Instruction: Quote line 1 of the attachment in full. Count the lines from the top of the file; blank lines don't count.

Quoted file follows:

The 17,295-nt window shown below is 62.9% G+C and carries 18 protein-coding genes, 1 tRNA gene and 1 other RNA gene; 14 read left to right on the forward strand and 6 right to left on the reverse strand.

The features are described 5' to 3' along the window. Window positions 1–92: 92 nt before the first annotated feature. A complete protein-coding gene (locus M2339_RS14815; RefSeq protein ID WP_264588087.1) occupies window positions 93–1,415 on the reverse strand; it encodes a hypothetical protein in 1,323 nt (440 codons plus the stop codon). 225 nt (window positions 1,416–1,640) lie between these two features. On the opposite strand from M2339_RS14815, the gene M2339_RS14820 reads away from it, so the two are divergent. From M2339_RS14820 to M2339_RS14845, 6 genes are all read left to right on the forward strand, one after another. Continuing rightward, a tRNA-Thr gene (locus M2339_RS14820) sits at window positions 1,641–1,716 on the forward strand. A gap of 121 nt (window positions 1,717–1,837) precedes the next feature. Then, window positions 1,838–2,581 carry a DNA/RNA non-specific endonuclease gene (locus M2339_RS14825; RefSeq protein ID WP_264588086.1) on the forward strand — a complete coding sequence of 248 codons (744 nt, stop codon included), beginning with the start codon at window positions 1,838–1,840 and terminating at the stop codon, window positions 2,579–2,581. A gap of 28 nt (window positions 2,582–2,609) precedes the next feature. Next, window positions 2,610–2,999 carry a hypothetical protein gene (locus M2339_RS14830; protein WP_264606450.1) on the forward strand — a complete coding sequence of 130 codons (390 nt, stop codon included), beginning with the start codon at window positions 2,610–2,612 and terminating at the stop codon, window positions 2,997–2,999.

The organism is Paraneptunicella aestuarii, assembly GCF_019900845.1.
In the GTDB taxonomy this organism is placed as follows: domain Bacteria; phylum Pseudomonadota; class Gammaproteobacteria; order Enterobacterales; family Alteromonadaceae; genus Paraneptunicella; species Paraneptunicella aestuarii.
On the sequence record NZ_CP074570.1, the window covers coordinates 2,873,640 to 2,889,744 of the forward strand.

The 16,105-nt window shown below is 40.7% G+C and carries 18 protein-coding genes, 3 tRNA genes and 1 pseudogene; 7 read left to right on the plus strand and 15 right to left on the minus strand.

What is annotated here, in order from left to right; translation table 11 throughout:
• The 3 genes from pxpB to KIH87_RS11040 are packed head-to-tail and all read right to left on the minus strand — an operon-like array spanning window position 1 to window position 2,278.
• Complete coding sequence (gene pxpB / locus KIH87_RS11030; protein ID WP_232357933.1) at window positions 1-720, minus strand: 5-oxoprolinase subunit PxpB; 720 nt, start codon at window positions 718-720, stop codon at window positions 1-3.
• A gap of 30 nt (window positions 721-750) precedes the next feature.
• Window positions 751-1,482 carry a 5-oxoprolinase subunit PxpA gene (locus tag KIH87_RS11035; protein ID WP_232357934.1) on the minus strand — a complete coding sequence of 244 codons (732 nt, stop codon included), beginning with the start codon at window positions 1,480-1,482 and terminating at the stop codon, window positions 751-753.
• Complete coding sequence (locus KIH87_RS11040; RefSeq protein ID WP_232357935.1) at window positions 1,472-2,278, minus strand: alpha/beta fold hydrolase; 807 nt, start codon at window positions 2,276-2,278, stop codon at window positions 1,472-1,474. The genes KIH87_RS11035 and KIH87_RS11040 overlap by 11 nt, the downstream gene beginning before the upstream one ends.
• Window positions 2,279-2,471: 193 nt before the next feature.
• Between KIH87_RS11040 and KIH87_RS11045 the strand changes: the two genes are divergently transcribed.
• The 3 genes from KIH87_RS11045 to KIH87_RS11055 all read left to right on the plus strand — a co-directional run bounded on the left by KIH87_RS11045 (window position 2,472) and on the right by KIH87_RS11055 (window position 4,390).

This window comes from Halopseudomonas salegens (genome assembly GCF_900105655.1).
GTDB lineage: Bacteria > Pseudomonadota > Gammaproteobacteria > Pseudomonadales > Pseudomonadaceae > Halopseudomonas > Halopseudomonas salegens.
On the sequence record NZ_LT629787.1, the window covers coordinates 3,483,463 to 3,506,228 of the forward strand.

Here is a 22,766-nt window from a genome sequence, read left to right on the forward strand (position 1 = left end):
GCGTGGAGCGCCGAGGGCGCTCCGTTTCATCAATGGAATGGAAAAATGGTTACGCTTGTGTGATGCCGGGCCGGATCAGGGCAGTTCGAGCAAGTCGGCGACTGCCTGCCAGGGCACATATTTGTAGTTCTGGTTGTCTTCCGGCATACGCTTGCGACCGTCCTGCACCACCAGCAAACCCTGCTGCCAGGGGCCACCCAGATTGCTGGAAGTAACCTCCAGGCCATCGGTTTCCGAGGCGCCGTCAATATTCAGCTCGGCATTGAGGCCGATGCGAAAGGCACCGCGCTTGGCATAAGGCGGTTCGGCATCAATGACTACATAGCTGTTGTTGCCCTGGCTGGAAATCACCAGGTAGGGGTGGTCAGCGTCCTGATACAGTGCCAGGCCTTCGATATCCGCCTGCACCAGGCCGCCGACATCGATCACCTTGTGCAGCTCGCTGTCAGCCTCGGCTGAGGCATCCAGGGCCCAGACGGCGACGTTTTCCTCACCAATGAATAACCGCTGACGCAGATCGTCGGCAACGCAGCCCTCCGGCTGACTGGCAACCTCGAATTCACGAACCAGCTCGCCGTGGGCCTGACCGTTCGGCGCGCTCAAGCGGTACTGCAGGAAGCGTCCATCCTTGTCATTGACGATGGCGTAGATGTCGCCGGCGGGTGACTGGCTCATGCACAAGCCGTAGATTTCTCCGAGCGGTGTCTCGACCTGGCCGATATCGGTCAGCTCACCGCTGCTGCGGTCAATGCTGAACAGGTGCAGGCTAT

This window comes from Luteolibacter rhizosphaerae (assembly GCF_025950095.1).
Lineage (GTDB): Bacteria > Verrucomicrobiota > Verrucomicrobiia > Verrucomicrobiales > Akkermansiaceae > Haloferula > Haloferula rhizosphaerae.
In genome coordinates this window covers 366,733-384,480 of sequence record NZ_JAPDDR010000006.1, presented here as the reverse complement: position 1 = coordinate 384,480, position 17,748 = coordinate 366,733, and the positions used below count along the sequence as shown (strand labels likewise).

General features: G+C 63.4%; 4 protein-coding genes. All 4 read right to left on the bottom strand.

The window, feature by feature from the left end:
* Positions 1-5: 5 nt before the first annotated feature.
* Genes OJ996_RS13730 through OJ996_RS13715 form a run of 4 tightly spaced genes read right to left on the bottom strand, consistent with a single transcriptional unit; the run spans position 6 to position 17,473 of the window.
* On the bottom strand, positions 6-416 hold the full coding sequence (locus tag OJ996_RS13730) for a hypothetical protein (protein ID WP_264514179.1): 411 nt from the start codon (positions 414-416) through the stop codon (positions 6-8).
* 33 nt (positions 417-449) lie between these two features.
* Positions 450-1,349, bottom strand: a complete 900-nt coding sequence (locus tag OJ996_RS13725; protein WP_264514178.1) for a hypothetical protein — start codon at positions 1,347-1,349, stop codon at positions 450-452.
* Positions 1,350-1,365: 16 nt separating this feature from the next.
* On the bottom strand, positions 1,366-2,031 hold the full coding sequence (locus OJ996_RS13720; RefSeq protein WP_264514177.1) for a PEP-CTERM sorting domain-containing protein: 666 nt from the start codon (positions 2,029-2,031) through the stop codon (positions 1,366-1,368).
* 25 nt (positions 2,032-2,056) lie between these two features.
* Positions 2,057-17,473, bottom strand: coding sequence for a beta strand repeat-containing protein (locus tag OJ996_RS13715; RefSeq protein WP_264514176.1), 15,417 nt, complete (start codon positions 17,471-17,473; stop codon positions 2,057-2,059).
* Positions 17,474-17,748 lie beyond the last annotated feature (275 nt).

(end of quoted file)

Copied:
The 17,295-nt window shown below is 62.9% G+C and carries 18 protein-coding genes, 1 tRNA gene and 1 other RNA gene; 14 read left to right on the forward strand and 6 right to left on the reverse strand.